Hypertonic Saline for Raised Intracranial Pressure

Hypertonic Saline for Raised Intracranial Pressure

A 40 year old male was brought into ED following a high speed road traffic accident. The patient was ejected from the vehicle. The patient was managed according to ATLS guidelines. He suffered extensive injuries including facial fractures, traumatic subarachnoid haemorrhage and multiple intra-cerebral haemorrhages, a flail chest and thoracic and cervical spine injuries. Once stabilised, the patient was transferred to the neurosurgical intensive care unit where an intra-cranial pressure (ICP) monitor was inserted to measure intracranial pressures. His ICP was persistently raised despite optimising respiratory parameters, deep sedation, muscle relaxation and then mannitol. A decision was made to commence an infusion of hypertonic saline 2.7% according to the local protocol. The ICP improved rapidly and stabilised and removed the need to proceed with surgical decompressive craniotomy.

What is the evidence for the use of hypertonic saline in the treatment of acutely raised intracranial pressure?Read More »

Decompressive Laparotomy in Abdominal Compartment Syndrome

Decompressive Laparotomy in Abdominal Compartment Syndrome

A 55 yr old man developed severe necrotizing pancreatitis with multiorgan failure. One week into his illness he had developed multiple intra-abdominal collections and had high intra-abdominal pressures. Initial conservative management failed, percutaneous drainage of his collections failed to reduce the abdominal pressures, and he underwent decompressive laparotomy.

What is the evidence behind the current guidelines for the measurement of intra-abdominal hypertension and the use of decompressive laparotomy in the management of Abdominal Compartment Syndrome?Read More »

Transfusion in Sepsis

Transfusion in Sepsis

A 85 year old man presented with acute bowel obstruction. He had a history of hypertension and diverticulitis disease, but was active for his age. He was not known to have coronary or any other vascular pathology. At laparotomy, a large diverticulitis abscess was identified. When this was manipulated, he developed an SVT with a ventricular rate of 210 bpm which progressed to VT. He received 1 mg adrenaline and 2 minutes CPR in total, with no electrical shocks. At this point perfusion and pressure returned. Surgery was expedited and simplified. He remained intubated and ventilated on ITU post-operatively. ECG demonstrated global t-wave inversion. He required noradrenaline and adrenaline to maintain blood pressure. During the initial 48 hours, his haemoglobin (Hb) fell from 11.9 g/dl to 8.1 g/dl, raising the suggestion of packed red cell (PRC) transfusion.

What is the most appropriate threshold to transfuse packed red cells in critically ill patients?Read More »

Sodium Bicarbonate in Amitriptyline Overdose

Sodium Bicarbonate in Amitriptyline Overdose

A 40 year old man with pre-existing mental health problems presented after an overdose of 6g of amitriptyline. He was deeply unconscious and required invasive ventilation. He was commenced on bicarbonate therapy and hyperventilated to pH 7.5. Around 12 hours after admission he developed tonic-clonic seizures, a broad complex tachycardia and subsequently suffered a cardiac arrest that was refractory to defibrillation, adrenaline and amiodarone. He was given additional 8.4% bicarbonate and further defibrillation attempts and was successfully resuscitated after 90 minutes.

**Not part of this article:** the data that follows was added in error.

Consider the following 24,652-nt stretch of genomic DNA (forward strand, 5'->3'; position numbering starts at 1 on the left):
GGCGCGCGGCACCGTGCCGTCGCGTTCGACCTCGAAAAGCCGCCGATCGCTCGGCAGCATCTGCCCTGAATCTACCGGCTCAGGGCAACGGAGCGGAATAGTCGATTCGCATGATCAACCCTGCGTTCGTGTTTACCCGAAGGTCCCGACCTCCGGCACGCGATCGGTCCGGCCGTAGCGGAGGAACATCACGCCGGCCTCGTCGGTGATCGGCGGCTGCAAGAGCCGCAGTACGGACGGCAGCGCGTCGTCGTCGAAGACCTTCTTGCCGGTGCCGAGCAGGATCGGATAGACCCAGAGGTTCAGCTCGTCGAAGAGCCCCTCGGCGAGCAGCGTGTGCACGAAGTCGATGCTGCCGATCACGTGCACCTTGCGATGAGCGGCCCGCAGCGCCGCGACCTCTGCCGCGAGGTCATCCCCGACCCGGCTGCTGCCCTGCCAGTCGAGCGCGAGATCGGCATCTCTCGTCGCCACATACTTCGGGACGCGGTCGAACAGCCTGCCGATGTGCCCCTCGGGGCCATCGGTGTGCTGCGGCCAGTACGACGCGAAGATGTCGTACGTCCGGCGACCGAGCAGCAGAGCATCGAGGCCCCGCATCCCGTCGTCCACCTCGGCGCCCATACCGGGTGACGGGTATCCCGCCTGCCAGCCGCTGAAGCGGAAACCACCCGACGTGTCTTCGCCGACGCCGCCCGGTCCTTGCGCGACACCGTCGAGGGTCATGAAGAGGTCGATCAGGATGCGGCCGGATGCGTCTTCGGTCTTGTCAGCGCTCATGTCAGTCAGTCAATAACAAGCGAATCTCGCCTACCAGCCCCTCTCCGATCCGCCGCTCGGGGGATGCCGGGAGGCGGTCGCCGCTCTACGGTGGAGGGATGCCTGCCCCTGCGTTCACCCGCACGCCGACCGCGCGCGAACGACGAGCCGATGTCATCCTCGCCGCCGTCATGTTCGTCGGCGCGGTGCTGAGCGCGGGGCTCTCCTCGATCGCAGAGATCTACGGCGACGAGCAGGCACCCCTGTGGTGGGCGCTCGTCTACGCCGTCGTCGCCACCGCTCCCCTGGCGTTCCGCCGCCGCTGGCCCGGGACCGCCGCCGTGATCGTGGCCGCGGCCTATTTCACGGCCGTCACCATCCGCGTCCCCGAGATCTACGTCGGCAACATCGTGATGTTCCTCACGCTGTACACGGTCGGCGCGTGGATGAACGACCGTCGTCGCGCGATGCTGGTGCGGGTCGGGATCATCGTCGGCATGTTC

What is the rationale for the use of sodium bicarbonate in the management of amitriptyline overdose?Read More »

Glycaemic Control on the ICU

Glycaemic Control on the ICU

A 76 year old man with no comorbidities was admitted to the intensive care unit following an oesophagectomy. During routine blood sugar monitoring, his blood glucose was found to be just over 10 for two consecutive readings so he was commenced on a variable rate insulin infusion. Six hours later, despite hourly monitoring, he had a blood sugar of 3.6. The insulin infusion was stopped and his blood sugar rose back to normal levels. He suffered no apparent ill effects from his hypoglycaemic episode.

What is the rationale behind current glycaemic control on the intensive care unit?Read More »

Understanding acute kidney injury

Understanding Acute Kidney Injury

A young man was presented to ED with confusion and a profound metabolica acidosis after ingesting around 400ml of ethylene glycol-based anti-freeze. His GCS deteriorated and he required intubation. He was commenced on iv ethanol and commenced on haemodiafiltration. He initially had a polyuric acute kidney injury, but became anuric after 24 hours. His acidosis normalised within 36 hours, and his creatinine peaked at 549. His urine output improved after a week of oligoanuria and his creatinine reached a baseline of around 150.

What are the diagnostic criteria for acute kidney injury?

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ICP Monitoring in Non-Traumatic Intracranial Haemorrhage

ICP Monitoring in Non-Traumatic Intracranial Haemorrhage

A middle aged man had a sudden collapse with no precipitating features. His GCS on presentation was 3, with unequal but reactive pupils and CT brain showed a large subarachnoid bleed with midline shift. Neurosurgical opinion was to observe for clinical improvement, after which an intervention might be indicated. He was sedated on ICU and his MAP maintained above 80mmHg with noradrenaline. Nimodipine was commenced and mannitol was administered. After 24 hours he had a sedation hold and he began to localise and open eyes spontaneously. He was transferred to the neurosurgical unit.

Should all patients with non-traumatic intracranial haemorrhage have intracranial pressure (ICP) monitoring established?Read More »